Title

Can Short Bouts of Exercise ("Exercise Snacks") Improve Body Composition in Adolescents with Type 1 Diabetes? A Feasibility Study

Document Type

Article

Publication Date

3-1-2020

Subject Area

ARRAY(0x557373377f90)

Abstract

Introduction: Puberty is associated with a deterioration of blood glucose control in children with type 1 diabetes (T1D). The literature suggests that exercise improves homeostasis in adults with diabetes, but lack of time often precludes the performance of exercise. Besides, in earlier work, supplementation with glutamine, a nonessential amino acid, when administered prior to exercise, decreased overnight post-exercise blood glucose in adolescents with long-standing T1D, suggesting that glutamine increased insulin sensitivity or enhanced tissue glucose uptake. The purpose of the current study therefore was to determine the feasibility of a novel form of exercise ("exercise snacks," that is, short bouts of exercise spread throughout the day) with or without a supplemental amino acid, glutamine, and its impact on blood glucose homeostasis and body composition in adolescents with T1D. Methods: Twelve sedentary adolescents with T1D (HbA1c 8.1 ± 0.6%) performed exercise snacks (6 × 1 min of resistance-based activities) 3 times daily for 3 months; in addition, they were randomized to consume a drink containing either placebo or glutamine (0.5 g/kg/day). Continuous glucose monitoring, HbA1c, and dual X-ray absorptiometry were obtained before and after 3 months of each intervention. Results: Exercise snacks were easy to perform and well tolerated and were associated with a 2.2% loss of body fat mass when both groups were analyzed together (p = 0.015) after 3 months, whereas the change in lean body mass was not significant (p = 0.21). Metabolic control (HbA1c and glucose sensor data) was unchanged as result of the intervention regardless of group, and total daily insulin dose did not decrease. Conclusion: Short bouts of exercise are sustainable over a 3-month period and can improve body composition in adolescents with poorly controlled T1D. Although metabolic control was unchanged as a result of the intervention regardless of group, this was a short-term intervention, hence assessment of metabolic impact will require long-term study.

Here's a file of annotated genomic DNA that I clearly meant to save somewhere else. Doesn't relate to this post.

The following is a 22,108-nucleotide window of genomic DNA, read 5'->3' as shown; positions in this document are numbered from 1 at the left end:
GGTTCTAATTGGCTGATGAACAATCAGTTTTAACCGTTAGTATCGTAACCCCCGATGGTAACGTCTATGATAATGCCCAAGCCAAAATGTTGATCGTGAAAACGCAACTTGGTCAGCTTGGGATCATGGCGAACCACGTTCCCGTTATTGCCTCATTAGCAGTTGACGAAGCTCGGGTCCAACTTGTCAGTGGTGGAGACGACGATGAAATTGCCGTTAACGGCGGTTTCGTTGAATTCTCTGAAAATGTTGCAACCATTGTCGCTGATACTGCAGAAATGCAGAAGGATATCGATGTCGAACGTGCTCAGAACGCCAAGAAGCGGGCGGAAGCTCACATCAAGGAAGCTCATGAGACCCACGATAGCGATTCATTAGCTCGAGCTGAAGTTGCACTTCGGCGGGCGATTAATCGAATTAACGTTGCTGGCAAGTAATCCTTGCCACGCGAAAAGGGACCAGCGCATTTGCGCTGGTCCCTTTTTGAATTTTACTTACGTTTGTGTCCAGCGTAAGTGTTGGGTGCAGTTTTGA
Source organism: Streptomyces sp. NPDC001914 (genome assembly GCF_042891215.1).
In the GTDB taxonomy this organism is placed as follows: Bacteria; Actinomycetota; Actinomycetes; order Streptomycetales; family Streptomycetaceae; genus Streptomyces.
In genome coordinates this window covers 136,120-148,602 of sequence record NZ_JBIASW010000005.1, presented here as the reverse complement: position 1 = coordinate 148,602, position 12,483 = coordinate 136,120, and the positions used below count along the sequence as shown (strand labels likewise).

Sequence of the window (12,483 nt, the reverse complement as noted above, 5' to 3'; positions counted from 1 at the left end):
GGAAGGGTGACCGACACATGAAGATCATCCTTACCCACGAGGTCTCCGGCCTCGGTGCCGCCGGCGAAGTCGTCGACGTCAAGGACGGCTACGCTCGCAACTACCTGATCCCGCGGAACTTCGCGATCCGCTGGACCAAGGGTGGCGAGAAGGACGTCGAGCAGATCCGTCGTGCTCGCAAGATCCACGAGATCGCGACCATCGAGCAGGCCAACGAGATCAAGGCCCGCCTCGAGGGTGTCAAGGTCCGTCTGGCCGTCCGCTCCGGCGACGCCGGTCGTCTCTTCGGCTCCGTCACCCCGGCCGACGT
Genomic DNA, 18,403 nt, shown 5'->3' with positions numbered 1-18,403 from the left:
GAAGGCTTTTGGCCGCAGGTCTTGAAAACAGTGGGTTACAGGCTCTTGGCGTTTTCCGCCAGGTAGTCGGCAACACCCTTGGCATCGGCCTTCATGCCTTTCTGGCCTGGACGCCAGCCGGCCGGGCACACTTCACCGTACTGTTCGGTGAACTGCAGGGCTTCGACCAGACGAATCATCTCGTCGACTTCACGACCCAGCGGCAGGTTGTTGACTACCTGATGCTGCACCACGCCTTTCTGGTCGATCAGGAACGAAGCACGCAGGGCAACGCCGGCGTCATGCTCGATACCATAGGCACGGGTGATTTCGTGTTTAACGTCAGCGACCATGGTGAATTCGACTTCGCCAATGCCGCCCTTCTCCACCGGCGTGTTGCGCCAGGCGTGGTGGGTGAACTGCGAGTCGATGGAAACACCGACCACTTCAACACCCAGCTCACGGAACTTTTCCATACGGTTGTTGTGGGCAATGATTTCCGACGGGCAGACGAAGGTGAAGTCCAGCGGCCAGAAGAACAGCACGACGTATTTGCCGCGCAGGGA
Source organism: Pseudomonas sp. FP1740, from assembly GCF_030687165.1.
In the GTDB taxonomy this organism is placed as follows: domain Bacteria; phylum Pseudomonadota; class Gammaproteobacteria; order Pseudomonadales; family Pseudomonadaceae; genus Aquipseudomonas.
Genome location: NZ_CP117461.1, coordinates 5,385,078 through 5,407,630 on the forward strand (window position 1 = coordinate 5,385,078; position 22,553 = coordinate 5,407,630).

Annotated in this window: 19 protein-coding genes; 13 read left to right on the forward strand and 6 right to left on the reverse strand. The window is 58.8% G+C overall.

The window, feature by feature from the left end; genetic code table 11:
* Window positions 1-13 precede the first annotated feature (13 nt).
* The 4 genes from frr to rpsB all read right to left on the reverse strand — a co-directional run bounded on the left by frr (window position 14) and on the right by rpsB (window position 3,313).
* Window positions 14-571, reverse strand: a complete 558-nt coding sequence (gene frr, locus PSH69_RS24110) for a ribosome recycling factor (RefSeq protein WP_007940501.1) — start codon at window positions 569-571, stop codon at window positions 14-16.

Publication Title

Hormone Research in Paediatrics

Volume

92

Issue

4

First Page

245

Last Page

253

Digital Object Identifier (DOI)

10.1159/000505328

PubMed ID

32007996

ISSN

16632818

E-ISSN

16632826

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